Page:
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Fifth Annual Zion National Park Plein Air Art Invitation Opens Monday

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The Fifth Annual Zion National Park Plein Air Invitation opens Monday and runs through next weekend. Zion National Park Foundation photo.

If you stand on the floor of Zion Canyon in Zion National Park, the sandstone cliffs soar in all directions above your head. They're perfect for picturing -- either with your camera, or with paint and brush.

Painters will be plentiful in the canyon this week, too, as the Zion National Park Foundation hosts its Fifth Annual Zion National Park Plein Air Art Invitational from Monday through next Monday.

The event celebrates the role art has played in the creation and history of the park by hosting 24 of the country’s finest landscape artists for a week of painting and teaching in the park. The artists will paint plein air (on location) throughout the week in many of the same locations that iconic artists such as Thomas Moran painted when this landscape was first exposed to the American public.

Park visitors during the week will have many unique opportunities to watch great artists at work in the park, as well as attend daily painting demonstrations and lectures.

An exhibit of samples of the artists’ studio work will hang in the Zion Human History Museum from September 16 to November 11.

This coming Friday evening the Zion Nature Center will be transformed into an art gallery as more than 150 paintings produced during the week are hung for a gala reception and sale to invited guests. The wet paint sale opens to the public on Saturday morning and runs through Sunday and Monday, November 9-11, at the Nature Center.

From 11 a.m. until 2 p.m. on Saturday, November 9, a lively Paint Out event will be held on the lawn in front of the Zion Lodge, beneath Zion Canyon’s towers of stone. During the Paint Out visitors can purchase the amazing paintings produced by the invitational artists as they are being painted. All artists, young and old, beginner and master, who are in the park that day are welcome to join the Paint Out. A silent auction in the Lodge Auditorium of the demonstration pieces produced during the week by the invited artists will take place concurrent with the Paint Out.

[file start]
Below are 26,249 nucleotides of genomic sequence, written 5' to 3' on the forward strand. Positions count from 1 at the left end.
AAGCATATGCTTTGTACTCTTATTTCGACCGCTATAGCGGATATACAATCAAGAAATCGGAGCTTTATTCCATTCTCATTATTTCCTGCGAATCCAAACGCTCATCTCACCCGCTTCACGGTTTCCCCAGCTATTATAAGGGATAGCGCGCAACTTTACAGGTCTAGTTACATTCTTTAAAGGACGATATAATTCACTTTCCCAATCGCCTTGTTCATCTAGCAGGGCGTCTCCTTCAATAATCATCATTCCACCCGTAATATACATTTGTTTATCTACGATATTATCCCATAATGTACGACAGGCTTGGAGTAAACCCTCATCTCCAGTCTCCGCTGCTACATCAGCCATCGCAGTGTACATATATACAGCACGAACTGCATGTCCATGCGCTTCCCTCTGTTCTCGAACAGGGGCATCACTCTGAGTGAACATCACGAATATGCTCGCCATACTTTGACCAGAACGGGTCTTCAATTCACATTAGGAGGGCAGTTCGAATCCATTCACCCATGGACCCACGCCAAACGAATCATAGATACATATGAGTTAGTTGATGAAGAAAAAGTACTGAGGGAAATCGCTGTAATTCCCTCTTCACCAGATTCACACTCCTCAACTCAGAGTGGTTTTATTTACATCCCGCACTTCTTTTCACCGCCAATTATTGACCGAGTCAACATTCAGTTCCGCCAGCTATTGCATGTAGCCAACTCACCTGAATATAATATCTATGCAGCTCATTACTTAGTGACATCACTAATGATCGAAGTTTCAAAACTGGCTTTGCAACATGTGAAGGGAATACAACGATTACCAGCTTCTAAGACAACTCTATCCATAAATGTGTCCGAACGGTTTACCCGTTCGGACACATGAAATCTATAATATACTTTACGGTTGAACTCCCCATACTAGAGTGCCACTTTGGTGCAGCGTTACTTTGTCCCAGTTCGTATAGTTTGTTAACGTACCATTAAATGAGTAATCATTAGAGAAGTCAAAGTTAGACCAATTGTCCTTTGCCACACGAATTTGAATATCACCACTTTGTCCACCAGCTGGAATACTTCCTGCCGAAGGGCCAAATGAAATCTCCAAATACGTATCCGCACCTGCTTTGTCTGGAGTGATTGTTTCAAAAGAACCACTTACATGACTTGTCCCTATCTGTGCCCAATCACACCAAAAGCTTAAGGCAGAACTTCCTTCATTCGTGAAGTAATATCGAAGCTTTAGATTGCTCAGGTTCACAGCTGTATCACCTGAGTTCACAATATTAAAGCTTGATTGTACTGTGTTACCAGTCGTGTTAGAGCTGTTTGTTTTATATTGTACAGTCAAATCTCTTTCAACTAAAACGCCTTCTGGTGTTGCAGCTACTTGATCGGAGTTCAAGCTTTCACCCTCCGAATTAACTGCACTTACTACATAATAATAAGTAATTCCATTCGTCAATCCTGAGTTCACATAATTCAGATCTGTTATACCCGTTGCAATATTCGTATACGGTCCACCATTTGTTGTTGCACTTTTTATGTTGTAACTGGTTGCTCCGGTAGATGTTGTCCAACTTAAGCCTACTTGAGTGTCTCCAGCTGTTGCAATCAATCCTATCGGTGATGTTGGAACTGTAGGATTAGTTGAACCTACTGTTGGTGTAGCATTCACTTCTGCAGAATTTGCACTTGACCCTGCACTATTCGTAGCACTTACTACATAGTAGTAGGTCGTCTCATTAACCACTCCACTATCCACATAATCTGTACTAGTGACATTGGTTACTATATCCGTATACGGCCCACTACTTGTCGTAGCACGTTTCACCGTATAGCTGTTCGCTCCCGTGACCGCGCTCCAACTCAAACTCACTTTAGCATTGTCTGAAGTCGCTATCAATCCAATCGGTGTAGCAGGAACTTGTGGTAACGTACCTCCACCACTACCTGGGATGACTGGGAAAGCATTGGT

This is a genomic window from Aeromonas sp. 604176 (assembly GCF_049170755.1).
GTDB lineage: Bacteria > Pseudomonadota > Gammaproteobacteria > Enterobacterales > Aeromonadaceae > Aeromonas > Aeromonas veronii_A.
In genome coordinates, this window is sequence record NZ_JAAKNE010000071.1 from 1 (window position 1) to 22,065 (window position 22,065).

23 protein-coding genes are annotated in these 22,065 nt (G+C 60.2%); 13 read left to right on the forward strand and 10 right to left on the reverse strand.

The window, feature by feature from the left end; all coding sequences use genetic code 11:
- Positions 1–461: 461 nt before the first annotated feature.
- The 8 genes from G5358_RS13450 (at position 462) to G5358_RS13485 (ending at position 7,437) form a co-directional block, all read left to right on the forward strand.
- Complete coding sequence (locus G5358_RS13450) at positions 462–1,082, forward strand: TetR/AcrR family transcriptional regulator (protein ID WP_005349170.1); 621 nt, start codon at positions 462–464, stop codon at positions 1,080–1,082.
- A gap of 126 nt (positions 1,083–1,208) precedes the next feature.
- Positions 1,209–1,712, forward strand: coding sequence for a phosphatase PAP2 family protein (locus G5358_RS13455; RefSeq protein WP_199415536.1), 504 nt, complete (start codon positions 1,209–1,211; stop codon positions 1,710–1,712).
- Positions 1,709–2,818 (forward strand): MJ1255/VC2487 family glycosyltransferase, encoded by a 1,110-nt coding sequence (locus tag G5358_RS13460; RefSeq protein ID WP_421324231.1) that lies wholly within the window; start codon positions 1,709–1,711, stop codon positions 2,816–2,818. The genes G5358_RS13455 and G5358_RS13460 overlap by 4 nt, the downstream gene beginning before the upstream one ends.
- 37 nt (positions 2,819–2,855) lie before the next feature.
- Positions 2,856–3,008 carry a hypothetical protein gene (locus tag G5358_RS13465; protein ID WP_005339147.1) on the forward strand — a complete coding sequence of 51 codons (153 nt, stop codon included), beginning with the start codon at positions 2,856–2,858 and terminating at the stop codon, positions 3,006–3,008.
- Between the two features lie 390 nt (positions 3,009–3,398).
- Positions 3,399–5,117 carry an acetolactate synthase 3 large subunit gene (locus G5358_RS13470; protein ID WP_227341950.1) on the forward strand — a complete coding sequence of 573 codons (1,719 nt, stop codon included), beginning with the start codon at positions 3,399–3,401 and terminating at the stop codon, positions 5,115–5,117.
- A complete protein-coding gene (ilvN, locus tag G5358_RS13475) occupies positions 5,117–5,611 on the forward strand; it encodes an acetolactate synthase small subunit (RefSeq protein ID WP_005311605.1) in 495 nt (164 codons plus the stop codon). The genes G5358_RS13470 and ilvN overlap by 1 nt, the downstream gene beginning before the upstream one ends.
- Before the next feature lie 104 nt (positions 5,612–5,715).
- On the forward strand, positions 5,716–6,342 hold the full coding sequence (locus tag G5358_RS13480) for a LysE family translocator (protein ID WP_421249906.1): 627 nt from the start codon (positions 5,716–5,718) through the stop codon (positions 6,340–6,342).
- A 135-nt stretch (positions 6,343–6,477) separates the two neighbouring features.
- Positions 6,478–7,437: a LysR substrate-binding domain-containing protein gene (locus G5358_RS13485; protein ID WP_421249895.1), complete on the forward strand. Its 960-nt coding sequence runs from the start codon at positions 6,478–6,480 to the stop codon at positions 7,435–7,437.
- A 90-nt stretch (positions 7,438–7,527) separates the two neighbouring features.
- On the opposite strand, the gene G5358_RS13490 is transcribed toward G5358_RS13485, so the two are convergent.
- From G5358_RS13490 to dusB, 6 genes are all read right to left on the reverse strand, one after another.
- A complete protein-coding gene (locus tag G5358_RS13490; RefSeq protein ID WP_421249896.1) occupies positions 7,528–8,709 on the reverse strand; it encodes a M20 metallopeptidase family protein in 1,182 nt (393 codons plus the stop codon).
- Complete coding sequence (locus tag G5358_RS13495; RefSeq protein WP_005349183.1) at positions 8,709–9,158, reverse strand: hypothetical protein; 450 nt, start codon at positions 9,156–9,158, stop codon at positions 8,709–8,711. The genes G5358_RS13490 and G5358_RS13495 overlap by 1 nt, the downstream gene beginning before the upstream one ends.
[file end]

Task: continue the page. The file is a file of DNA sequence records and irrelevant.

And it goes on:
Event proceeds go to the Zion National Park Foundation to support important projects in the park, including the successful Zion Youth Education Initiative, making it possible for children throughout the area to visit the park and have a potentially life-changing educational experience.

“This is an amazing event that partners the community with the park and combines art and philanthropy,” said Lyman Hafen, the Foundation's executive director. “Art has a very firm place in the history of Zion Canyon and in the story that led to it becoming a National Park. Today, artists, donors, sponsors and visitors continue that rich tradition, preserving the wonder that is Zion National Park for future generations, and enhancing the experience of everyone who comes here.”

Comments

The wet paint sale opens to the public on Saturday morning and runs through Sunday and Monday, November 9-11, at the Nature Center.

How is this commercial activity allowed?


Because it's a non-profit organization.


The artists are non profit? They are donating their work with no compensation?


Event proceeds go to the Zion National Park Foundation to support important projects in the park, including the successful Zion Youth Education Initiative, making it possible for children throughout the area to visit the park and have a potentially life-changing educational experience.


Thank you for posting Traveler, nice story. Many citizens doing a constructive activity that assists opportunities for youth participation in the National parks.


Kurt, that doesn't answer the question. Do the artists get paid for their work? "Event procedes" are typically the net of receipts less the costs of the event. In many such events, the artists pay a commission to the event coordinator but take home the bulk of the price of the art.


ec - and what difference does it make whether the donation was from the net or gross sales? If this was a "commercial" activity, it doesn't sound like it interfered with any normal use of the park by other visitors, (which should be a major criteria for any special event in a park) and it was likely covered by a permit of some kind.

Since you're opposed to increased govt. spending to support parks, I'd think you'd be glad to see some non-tax dollars going to that effort.


Since you're opposed to increased govt. spending to support parks,

Could you identify where I ever said that?

As to what difference does it make...opponents to bike racing at Colorado National Monument (and other parks) have cited the blanket ban on commercial activities as the justification. Obviously, there is no "blanket ban".


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